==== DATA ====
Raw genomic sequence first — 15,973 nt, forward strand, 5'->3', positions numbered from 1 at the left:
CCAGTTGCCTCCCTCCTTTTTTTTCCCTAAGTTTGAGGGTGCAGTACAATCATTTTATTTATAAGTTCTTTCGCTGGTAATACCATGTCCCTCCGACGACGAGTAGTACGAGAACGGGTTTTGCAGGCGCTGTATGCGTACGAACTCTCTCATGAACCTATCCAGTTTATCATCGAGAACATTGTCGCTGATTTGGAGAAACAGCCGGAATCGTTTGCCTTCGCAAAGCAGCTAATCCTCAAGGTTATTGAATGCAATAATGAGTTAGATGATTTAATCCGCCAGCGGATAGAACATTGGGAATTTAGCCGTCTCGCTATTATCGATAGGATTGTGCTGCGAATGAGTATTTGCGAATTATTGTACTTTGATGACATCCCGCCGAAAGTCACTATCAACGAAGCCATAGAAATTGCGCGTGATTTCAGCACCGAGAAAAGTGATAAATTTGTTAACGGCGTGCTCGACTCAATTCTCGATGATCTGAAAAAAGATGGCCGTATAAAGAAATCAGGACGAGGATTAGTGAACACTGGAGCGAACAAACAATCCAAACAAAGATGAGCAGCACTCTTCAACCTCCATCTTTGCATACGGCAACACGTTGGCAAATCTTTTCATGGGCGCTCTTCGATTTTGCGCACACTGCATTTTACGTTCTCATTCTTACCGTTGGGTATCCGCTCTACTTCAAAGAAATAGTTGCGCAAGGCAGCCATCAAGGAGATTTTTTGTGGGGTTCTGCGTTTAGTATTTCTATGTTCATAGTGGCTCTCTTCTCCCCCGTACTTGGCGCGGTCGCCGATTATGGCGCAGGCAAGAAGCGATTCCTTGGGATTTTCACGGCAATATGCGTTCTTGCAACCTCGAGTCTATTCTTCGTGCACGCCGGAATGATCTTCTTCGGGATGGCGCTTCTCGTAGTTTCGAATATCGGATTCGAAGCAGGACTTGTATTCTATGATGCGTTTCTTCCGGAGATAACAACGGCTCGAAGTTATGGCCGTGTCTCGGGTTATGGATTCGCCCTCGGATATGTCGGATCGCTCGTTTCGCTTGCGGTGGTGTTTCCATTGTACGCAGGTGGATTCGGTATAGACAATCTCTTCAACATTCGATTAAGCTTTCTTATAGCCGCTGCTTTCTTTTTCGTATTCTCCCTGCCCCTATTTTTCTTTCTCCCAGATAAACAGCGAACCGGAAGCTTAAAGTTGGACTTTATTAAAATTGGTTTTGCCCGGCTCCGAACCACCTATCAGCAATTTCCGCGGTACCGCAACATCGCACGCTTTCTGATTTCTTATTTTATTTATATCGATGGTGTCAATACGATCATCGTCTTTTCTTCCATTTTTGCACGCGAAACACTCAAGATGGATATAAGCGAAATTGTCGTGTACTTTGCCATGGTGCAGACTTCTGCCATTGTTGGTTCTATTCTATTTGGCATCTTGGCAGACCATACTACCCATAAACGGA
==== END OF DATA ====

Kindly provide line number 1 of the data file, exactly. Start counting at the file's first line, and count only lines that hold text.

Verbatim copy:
Raw genomic sequence first — 15,973 nt, forward strand, 5'->3', positions numbered from 1 at the left: